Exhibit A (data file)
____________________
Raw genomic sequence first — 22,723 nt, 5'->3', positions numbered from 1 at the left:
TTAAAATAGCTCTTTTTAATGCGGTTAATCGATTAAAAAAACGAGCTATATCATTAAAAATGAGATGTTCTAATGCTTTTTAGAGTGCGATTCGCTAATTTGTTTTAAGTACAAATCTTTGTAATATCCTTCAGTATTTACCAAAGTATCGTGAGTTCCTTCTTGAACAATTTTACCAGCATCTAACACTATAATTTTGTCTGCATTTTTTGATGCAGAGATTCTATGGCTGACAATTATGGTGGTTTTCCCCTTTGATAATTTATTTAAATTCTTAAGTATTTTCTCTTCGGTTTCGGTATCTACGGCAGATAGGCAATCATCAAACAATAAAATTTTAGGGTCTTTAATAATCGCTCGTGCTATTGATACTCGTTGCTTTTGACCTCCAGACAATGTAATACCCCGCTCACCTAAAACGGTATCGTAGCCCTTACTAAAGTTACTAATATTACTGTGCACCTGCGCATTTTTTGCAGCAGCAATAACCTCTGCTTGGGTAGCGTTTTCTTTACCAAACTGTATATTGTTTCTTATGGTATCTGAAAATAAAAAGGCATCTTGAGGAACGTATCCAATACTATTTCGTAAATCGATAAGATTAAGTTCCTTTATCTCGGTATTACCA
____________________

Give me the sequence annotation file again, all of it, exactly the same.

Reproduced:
Raw genomic sequence first — 22,723 nt, 5'->3', positions numbered from 1 at the left:
TTAAAATAGCTCTTTTTAATGCGGTTAATCGATTAAAAAAACGAGCTATATCATTAAAAATGAGATGTTCTAATGCTTTTTAGAGTGCGATTCGCTAATTTGTTTTAAGTACAAATCTTTGTAATATCCTTCAGTATTTACCAAAGTATCGTGAGTTCCTTCTTGAACAATTTTACCAGCATCTAACACTATAATTTTGTCTGCATTTTTTGATGCAGAGATTCTATGGCTGACAATTATGGTGGTTTTCCCCTTTGATAATTTATTTAAATTCTTAAGTATTTTCTCTTCGGTTTCGGTATCTACGGCAGATAGGCAATCATCAAACAATAAAATTTTAGGGTCTTTAATAATCGCTCGTGCTATTGATACTCGTTGCTTTTGACCTCCAGACAATGTAATACCCCGCTCACCTAAAACGGTATCGTAGCCCTTACTAAAGTTACTAATATTACTGTGCACCTGCGCATTTTTTGCAGCAGCAATAACCTCTGCTTGGGTAGCGTTTTCTTTACCAAACTGTATATTGTTTCTTATGGTATCTGAAAATAAAAAGGCATCTTGAGGAACGTATCCAATACTATTTCGTAAATCGATAAGATTAAGTTCCTTTATCTCGGTATTACCA